Speaking of which, this album feels like somewhat of a restart to me. Obviously, the core of the band is still there and Gus G. still leads the way with his brilliant guitar playing, but I find stylistically this album feels more like a traditional power metal album at least compared to their two previous albums, in that there’s a much bigger focus on the melodies this time around and there are some pretty huge vocal melodies throughout, with the guitars still adding a bit of an edge, but the music certainly doesn’t get as rough or as dark as what was heard on Few Against Many. It’s certainly a much lighter and more melodic album on the whole, with more of a focus on catchiness, though obviously there’s still a ton of memorable instrumental sections, where Gus and Bob go back and forth with for some pretty epic guitar/keyboard solos.
Another thing to note is that this is a concept album, based on ancient Greece, and while that subject has been covered by metal bands before, this album provides an enjoyable take on the history, and obviously it’s appropriate considering most of the band members are from Greece. The track “Ode to Leonidas” does the best job with the theme, starting off with a nice acoustic section leading to pretty cool voice over from the perspective of Leonidas, which gets the song off to a great start.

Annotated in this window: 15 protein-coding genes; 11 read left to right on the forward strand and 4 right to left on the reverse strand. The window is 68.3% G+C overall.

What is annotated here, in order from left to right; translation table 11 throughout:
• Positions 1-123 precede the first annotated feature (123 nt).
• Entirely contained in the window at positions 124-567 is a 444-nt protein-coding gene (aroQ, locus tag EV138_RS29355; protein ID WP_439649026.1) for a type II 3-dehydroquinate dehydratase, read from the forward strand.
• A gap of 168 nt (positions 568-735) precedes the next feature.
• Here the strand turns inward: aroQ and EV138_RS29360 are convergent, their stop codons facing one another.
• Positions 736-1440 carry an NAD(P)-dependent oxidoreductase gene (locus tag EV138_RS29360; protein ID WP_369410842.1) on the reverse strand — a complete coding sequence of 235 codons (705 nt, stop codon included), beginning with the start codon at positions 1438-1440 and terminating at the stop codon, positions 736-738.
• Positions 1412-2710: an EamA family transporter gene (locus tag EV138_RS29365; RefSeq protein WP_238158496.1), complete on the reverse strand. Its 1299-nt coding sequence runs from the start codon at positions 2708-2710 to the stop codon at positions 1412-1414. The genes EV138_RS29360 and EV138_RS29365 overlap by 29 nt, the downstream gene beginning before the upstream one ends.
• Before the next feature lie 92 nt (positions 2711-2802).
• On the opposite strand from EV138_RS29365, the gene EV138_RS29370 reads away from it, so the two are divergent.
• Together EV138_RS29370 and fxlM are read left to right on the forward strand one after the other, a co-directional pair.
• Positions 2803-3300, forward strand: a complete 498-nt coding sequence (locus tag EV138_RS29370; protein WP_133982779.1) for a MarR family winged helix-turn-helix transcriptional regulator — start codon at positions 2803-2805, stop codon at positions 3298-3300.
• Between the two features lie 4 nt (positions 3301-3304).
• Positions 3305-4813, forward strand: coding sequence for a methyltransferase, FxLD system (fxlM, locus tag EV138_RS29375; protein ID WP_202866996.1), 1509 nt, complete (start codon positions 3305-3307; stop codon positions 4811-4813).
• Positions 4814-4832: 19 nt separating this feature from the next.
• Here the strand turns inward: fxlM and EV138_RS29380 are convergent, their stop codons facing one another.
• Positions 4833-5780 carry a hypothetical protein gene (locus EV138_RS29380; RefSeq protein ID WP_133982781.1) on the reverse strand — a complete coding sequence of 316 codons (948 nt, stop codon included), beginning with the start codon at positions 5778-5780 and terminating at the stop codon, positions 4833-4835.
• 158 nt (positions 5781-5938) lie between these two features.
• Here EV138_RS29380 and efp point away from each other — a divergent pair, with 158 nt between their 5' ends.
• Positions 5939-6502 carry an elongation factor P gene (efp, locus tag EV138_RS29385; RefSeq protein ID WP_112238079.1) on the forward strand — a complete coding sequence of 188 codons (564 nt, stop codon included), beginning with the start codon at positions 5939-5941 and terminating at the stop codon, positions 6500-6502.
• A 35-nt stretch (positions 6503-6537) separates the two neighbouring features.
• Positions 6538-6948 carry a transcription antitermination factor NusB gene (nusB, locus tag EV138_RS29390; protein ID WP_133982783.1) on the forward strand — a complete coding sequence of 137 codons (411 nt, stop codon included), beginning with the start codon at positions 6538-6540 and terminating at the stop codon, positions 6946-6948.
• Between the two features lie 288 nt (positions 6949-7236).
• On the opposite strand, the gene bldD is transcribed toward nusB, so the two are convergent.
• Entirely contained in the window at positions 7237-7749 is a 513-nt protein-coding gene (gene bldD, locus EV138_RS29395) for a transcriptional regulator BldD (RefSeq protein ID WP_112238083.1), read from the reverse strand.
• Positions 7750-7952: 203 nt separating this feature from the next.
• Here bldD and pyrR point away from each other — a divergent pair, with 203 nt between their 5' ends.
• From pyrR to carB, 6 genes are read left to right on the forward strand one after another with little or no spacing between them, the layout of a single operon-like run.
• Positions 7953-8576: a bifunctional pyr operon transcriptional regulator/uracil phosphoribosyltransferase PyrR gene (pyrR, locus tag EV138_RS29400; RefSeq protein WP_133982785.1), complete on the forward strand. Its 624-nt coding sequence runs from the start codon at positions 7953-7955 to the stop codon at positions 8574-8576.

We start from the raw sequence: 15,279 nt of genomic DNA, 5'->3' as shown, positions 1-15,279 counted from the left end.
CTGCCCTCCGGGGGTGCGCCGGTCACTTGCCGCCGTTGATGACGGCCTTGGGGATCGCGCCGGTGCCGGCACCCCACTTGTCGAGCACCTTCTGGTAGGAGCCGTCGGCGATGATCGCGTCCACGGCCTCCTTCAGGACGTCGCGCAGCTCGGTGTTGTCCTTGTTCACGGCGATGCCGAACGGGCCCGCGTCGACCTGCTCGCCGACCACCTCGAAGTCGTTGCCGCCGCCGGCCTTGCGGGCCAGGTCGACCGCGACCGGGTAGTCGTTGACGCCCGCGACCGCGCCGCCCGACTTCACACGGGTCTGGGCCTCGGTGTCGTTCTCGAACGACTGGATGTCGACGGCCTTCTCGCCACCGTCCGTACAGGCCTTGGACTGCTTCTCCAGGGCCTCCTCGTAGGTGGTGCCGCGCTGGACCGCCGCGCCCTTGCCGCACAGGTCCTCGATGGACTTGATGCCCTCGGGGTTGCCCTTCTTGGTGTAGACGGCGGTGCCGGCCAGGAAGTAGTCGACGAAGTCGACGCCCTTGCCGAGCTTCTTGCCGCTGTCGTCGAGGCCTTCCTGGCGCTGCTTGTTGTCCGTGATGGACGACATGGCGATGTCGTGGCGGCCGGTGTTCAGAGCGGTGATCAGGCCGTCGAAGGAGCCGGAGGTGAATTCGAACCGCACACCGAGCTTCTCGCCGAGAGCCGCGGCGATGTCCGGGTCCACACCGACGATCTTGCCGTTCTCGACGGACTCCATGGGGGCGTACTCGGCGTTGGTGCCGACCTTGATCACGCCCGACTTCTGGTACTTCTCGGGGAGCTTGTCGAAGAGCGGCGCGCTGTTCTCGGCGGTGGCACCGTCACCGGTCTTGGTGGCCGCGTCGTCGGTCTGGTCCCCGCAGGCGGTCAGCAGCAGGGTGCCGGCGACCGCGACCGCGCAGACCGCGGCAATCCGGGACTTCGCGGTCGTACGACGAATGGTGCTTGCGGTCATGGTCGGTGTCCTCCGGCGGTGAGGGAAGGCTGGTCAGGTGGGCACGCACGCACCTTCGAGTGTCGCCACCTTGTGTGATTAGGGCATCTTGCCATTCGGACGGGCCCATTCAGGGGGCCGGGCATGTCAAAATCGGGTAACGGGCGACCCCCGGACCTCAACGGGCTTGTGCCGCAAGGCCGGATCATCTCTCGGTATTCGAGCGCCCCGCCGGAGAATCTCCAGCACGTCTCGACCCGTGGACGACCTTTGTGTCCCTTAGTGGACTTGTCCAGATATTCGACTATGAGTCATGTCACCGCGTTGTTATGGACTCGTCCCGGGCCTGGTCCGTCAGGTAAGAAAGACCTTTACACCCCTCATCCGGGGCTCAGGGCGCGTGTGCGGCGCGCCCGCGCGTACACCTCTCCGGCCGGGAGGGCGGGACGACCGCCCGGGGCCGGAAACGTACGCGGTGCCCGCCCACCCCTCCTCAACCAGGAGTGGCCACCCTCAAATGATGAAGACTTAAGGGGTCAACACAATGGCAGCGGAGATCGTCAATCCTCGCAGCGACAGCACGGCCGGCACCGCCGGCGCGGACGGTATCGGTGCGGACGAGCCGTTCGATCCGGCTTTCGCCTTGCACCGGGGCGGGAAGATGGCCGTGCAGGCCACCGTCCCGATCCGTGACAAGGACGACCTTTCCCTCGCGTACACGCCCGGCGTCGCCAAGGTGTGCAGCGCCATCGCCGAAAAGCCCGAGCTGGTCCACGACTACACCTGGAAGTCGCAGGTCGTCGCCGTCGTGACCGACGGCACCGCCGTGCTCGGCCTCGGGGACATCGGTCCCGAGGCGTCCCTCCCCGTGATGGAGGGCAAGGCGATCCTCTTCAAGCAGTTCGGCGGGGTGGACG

I mentioned it already, but opening track “Hands of Time” is an instant winner and is the main reason I was curious enough to give the album a go because it really is that good. After a brief intro with some electronic beats, the melodic guitar leads kick in and the track turns into a super fast power metal track, with fun verses, great riffs, a huge sing-along chorus, and of course an excellent solo section with dueling guitars and keyboards. Henning Basse instantly steals the show, with his huge soaring vocals, and it’s the kind of melodic, super catchy power metal track I will never get tired of and also the kind of track I felt a previous couple of albums were lacking, so it certainly gets things off to a promising start.